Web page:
Bulgaria’s government announced a new package of measures worth a combined BGN1.16bn (€593.1mn) on July 27, aiming to help the economy to overcome the coronacrisis.
The measures come after the cabinet has been strongly criticised for the lack of adequate measures after the coronavirus (COVID-19) outbreak in mid-March and amid thousands-strong anti-government protests lasting nearly three weeks.
The new package, seen by many as yet another attempt to calm down the political tensions, includes BGN731.5mn for social measures and BGN431.4mn for economic measures.
As of August 1, the government is increasing payments to personnel involved in activities to contain the spread of coronavirus (COVID-19) by 30%. The government will pay an additional BGN92mn for extra work in the structures of the health, labour and interior ministries and other state institutions. Another BGN24.6mn will cover additional costs for child healthcare and social services.
All retired people will get BGN50 monthly in the next three months as additional aid, which will cost BGN318.3mn. The government will also spend BGN17.3mn to increase the subsidies for hospitals.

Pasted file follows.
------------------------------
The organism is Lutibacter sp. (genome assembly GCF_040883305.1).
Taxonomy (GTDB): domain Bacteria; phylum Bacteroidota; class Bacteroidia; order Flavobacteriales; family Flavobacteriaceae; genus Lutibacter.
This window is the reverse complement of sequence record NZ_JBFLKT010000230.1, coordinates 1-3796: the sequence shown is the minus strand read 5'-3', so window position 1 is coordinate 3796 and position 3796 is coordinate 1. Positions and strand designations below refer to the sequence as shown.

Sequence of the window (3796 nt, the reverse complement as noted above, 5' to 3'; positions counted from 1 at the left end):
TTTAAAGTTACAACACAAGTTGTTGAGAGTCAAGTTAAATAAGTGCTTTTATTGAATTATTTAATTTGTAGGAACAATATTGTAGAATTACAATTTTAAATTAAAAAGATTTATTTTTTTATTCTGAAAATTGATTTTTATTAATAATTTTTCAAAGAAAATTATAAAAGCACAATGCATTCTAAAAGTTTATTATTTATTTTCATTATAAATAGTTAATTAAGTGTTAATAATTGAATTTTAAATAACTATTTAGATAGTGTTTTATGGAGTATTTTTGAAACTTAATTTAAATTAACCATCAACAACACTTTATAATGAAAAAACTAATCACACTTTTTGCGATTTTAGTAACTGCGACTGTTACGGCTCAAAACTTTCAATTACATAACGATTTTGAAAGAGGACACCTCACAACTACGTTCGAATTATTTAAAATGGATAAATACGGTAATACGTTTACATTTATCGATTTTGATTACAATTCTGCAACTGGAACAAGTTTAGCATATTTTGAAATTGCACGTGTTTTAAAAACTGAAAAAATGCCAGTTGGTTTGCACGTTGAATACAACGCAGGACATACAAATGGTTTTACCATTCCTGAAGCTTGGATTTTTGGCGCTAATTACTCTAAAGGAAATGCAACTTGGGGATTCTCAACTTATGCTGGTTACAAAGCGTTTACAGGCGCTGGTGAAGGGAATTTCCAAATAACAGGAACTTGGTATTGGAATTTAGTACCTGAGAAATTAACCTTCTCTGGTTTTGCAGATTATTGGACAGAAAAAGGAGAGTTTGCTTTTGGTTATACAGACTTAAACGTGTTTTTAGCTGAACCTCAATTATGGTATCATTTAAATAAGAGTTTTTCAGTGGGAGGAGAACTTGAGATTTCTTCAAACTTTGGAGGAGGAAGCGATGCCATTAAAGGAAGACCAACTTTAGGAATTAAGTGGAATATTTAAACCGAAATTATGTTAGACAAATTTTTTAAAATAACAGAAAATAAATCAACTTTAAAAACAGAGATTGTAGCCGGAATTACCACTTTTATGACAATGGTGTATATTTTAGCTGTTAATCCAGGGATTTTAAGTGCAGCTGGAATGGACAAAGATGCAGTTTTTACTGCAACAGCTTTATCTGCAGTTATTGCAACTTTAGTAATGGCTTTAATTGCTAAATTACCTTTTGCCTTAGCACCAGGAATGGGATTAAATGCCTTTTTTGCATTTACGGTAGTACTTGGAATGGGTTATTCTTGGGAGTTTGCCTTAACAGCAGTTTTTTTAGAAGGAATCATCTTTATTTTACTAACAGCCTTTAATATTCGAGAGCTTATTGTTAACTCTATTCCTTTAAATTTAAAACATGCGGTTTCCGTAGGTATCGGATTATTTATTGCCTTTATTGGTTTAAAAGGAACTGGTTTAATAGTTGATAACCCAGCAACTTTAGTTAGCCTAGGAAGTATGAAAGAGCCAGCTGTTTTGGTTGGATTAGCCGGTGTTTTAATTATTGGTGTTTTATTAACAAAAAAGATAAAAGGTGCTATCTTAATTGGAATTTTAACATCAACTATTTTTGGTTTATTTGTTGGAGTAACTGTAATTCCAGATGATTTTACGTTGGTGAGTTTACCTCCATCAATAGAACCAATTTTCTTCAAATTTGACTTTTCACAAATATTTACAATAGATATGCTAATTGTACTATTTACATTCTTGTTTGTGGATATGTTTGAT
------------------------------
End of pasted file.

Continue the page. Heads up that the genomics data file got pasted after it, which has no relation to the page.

The government also included in the sum payments for personal assistance to disabled people, which the state is obliged to provide even without the coronavirus outbreak.
Meanwhile, the government announced it will invest money in initiatives aiming to support the tourism sector, including a state subsidy for charter flights and a lowering of VAT on all tourism services to 9%.
Many of the social measures were strongly criticised as those the government has pledged to implement for years but has failed to do so. These include the additional aid for retired people, the money for social assistants, the increased payments for child healthcare, the subsidies for hospitals and others.
Moreover, the measures were seen as adopted without any strategy or planning for the future, including in case the crisis lasts for years. It was also criticised for the lack of will for reforms and seen as a populist move amid the political crisis.
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